Designing and Implementing Workforce Literacy: Programs in Partnership with Business and Industry. Handhook for Community Colleges and Technical Institutes in Texas. First Edition. Developed by the Dallas County Community College District, El Paso Community College District, and North Harris Montgomery Community College District, 1991. 265 pp. (ED 344 006)
This handbook presents research findings from recent work force literacy programs, practical applications for workplace literacy programs, and resources for community colleges and technical institute personnel to use in forming partnerships with business and industry. Following a list of project staff, an acknowledgements section, and a brief preface concerning the consortium that developed the handbook and the reasons why it is needed, the handbook consists of five main sections. The first of these introduces the idea of work force literacy and presents a research review on the nature of the adult learner; 22 references are cited. The next section presents an overview of the development and management of a work force literacy program partnership. Appendixes to this section include materials that can be used in setting up a program/partnership. A literature review and 44 references are also included. This is followed by a section concerning assessment and evaluation. The section includes an overview, appended assessment materials, a literature review, and 52 references . Next, an overview of curriculum and instruction for work force literacy programs is presented; an appendix includes curriculum material samples, a review of literature, and 36 references. The final section includes a glossary, publishers' addresses, newsletter listings, suggested readings and resources, and a list of the consortium's advisory committee members.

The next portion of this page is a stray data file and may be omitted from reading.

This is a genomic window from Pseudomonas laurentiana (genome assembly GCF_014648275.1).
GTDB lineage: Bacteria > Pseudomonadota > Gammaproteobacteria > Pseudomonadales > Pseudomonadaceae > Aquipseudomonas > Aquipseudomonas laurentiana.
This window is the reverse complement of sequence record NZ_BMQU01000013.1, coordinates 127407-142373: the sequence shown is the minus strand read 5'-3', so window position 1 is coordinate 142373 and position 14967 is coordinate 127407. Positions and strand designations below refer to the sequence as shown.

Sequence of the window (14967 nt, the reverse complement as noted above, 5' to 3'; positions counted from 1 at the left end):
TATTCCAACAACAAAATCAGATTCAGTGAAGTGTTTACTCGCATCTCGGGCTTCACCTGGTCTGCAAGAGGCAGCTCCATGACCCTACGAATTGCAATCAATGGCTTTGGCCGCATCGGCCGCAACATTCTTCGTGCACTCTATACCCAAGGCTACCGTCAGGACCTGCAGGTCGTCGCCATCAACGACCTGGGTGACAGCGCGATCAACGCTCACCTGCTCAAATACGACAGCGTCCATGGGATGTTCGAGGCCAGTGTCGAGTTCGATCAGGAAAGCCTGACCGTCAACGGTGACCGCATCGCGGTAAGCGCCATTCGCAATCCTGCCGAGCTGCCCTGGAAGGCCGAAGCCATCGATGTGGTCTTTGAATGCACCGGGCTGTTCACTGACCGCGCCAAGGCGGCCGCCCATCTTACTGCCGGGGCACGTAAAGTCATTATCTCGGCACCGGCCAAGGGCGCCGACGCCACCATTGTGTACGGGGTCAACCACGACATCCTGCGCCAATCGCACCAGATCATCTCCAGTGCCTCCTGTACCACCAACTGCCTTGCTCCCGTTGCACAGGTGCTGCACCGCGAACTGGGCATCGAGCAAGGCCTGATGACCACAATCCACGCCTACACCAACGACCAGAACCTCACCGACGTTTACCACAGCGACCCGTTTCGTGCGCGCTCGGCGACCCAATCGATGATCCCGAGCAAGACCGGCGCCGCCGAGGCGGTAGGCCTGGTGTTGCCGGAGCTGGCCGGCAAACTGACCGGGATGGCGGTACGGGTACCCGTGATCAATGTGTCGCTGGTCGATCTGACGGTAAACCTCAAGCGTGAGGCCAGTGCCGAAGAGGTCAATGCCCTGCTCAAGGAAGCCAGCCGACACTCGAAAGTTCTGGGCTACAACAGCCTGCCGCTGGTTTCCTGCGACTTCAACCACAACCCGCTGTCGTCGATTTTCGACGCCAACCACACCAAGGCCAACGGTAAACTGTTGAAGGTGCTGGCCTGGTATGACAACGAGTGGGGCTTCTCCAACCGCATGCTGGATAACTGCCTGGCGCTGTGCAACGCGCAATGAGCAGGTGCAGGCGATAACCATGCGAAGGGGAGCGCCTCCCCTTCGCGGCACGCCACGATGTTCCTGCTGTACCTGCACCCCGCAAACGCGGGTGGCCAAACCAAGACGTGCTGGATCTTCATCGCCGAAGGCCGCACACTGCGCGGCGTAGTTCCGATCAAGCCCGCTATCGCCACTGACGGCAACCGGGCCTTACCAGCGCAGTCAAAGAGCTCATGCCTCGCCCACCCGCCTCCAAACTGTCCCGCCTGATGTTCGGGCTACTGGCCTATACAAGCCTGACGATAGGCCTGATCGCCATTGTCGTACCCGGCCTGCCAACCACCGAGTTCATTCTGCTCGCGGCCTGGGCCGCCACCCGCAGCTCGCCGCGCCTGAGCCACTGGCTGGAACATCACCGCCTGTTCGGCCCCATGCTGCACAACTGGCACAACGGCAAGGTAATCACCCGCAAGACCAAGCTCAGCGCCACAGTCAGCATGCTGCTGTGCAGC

Grimes, Jan, and Renner, Robert. Toward a More Literate Workforce. The Emergence of Workplace Literacy Programs in Illinois. Springfield, IL: Illinois State Library,1988. 29 pp. (ED 313 530)
This report presents eight examples of approaches used by local providers, employers, and unions in Illinois to make basic skills programs available to workers. The programs profiled are the following: Rockford Area Literacy. Council--Project READ '86-'89; Highland Community College--Literacy Outreach Program for Northwest Illinois; Waukegan Public Library--Libraries for Literacy in Lake County; Regional Office of Education--Project U.P.W.A.R.D. (United Peoria Working on Adult Reading Development); Rolling Prairie Library System--Project READ, Decatur; Lake Land Community College--Project PAL (Partners in Adult Literacy), Mattoon; Lawrence Adult Center--VIA (Volunteers in Action)/Literacy, Springfield; and CEFS Economic Opportunity Corporation--CEFS Literacy Program, Effingham. Each profile provides a narrative summary of the scope and methods of the program, with such information as number served, businesses involved, funding, successful techniques for recruiting businesses and students, and a name and telephone number for the project coordinator. A discussion of the issues involved in workplace literacy programs is included in the report.
Leslie, Bruce. Skill Standards and Certification Issues; Testimony delivered to the Department of Labor, Department of Education, and National Advisory Commission on Work-Based Learning on behalf of the American Association of Community and Junior Colleges, 1992. 12 pp. (ED 343 640)